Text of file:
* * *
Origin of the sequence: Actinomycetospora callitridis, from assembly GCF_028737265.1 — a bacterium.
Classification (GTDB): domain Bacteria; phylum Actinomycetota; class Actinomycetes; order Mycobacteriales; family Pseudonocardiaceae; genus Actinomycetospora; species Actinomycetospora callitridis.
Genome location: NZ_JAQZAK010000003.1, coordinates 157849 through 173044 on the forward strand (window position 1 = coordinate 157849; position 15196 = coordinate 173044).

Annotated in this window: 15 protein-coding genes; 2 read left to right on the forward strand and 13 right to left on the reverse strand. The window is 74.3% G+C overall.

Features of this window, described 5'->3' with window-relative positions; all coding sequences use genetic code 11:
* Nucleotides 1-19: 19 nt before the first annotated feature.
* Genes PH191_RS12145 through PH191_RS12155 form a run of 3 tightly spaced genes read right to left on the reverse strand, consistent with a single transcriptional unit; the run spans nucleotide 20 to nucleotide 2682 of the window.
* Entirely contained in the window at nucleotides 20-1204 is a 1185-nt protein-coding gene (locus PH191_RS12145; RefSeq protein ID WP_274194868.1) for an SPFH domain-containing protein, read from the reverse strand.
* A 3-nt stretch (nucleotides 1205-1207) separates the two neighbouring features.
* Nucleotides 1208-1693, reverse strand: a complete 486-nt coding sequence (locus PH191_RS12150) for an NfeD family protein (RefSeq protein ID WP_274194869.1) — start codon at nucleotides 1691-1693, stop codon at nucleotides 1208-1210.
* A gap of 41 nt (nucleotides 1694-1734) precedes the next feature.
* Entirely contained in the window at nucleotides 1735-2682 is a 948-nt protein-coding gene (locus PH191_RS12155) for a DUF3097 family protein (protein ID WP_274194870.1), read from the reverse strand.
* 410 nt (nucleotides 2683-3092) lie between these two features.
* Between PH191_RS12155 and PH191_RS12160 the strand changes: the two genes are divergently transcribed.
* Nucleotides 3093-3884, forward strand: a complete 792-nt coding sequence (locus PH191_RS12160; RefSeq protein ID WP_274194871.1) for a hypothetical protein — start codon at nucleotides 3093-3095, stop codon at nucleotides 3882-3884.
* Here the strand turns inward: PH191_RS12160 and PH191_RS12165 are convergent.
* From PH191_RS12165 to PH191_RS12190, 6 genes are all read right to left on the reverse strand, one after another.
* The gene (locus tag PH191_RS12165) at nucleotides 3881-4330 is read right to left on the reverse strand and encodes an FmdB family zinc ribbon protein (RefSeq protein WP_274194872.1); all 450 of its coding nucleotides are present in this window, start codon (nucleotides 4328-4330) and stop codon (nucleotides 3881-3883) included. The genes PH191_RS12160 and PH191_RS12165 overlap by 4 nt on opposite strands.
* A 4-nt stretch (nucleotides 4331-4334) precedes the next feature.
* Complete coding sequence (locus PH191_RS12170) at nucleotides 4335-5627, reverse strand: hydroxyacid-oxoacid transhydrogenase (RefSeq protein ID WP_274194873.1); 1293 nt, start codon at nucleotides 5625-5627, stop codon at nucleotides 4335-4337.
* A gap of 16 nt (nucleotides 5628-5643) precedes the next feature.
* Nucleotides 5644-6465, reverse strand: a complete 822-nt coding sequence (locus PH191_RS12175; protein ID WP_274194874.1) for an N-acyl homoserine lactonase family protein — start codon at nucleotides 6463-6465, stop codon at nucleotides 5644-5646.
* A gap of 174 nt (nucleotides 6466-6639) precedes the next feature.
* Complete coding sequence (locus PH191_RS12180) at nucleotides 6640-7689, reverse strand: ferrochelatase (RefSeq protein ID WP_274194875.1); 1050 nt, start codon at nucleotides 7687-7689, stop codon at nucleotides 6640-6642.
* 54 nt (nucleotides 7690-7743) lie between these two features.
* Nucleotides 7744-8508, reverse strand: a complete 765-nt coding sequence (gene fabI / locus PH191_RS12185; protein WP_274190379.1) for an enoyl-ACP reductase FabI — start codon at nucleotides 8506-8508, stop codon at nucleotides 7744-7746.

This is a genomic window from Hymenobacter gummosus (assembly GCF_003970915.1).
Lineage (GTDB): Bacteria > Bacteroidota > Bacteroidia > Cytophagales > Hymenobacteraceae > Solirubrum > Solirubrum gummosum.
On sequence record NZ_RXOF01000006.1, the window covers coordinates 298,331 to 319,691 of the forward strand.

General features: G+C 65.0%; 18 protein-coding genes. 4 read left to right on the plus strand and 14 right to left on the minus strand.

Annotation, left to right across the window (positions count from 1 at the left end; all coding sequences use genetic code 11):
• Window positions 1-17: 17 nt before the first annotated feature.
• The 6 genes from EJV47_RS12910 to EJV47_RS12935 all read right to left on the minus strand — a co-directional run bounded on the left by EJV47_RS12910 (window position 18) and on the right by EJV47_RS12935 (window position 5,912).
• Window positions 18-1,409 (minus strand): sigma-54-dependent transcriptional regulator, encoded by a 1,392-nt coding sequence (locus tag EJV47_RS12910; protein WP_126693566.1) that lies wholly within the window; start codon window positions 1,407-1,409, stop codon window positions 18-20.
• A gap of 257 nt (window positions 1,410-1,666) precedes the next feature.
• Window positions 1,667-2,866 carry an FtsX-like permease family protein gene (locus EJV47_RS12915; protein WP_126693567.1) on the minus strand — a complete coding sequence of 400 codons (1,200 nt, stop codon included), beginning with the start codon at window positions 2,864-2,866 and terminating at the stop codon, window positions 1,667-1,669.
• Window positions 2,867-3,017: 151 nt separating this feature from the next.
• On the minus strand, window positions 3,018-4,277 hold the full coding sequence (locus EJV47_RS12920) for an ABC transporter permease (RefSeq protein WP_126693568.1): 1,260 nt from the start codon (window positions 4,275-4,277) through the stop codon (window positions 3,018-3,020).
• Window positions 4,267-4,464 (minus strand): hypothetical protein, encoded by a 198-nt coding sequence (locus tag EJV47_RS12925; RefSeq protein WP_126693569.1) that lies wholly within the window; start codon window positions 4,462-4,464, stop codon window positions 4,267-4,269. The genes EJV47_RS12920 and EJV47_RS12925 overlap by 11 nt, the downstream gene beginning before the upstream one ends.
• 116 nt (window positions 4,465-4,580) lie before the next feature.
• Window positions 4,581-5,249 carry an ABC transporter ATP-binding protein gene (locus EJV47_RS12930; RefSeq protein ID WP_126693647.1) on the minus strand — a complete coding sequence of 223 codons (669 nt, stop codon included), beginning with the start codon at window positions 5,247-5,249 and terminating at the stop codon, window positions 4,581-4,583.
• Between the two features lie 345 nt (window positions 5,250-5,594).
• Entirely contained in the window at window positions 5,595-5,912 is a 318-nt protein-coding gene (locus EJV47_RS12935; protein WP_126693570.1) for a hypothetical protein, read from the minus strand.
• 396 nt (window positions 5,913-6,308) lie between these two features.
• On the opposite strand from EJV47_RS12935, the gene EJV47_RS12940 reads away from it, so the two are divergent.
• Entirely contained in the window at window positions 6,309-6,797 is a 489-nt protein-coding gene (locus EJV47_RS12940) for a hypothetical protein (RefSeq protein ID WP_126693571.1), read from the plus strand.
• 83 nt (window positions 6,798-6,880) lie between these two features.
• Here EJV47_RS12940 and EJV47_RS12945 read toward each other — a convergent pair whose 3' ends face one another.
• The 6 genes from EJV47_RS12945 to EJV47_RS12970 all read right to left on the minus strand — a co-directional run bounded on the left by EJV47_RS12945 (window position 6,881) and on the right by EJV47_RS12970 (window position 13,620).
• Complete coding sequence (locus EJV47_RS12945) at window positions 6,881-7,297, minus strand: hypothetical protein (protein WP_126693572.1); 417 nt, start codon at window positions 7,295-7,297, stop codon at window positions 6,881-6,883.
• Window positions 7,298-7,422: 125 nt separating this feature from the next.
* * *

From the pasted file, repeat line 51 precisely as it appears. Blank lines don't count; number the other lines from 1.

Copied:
• Window positions 7,298-7,422: 125 nt separating this feature from the next.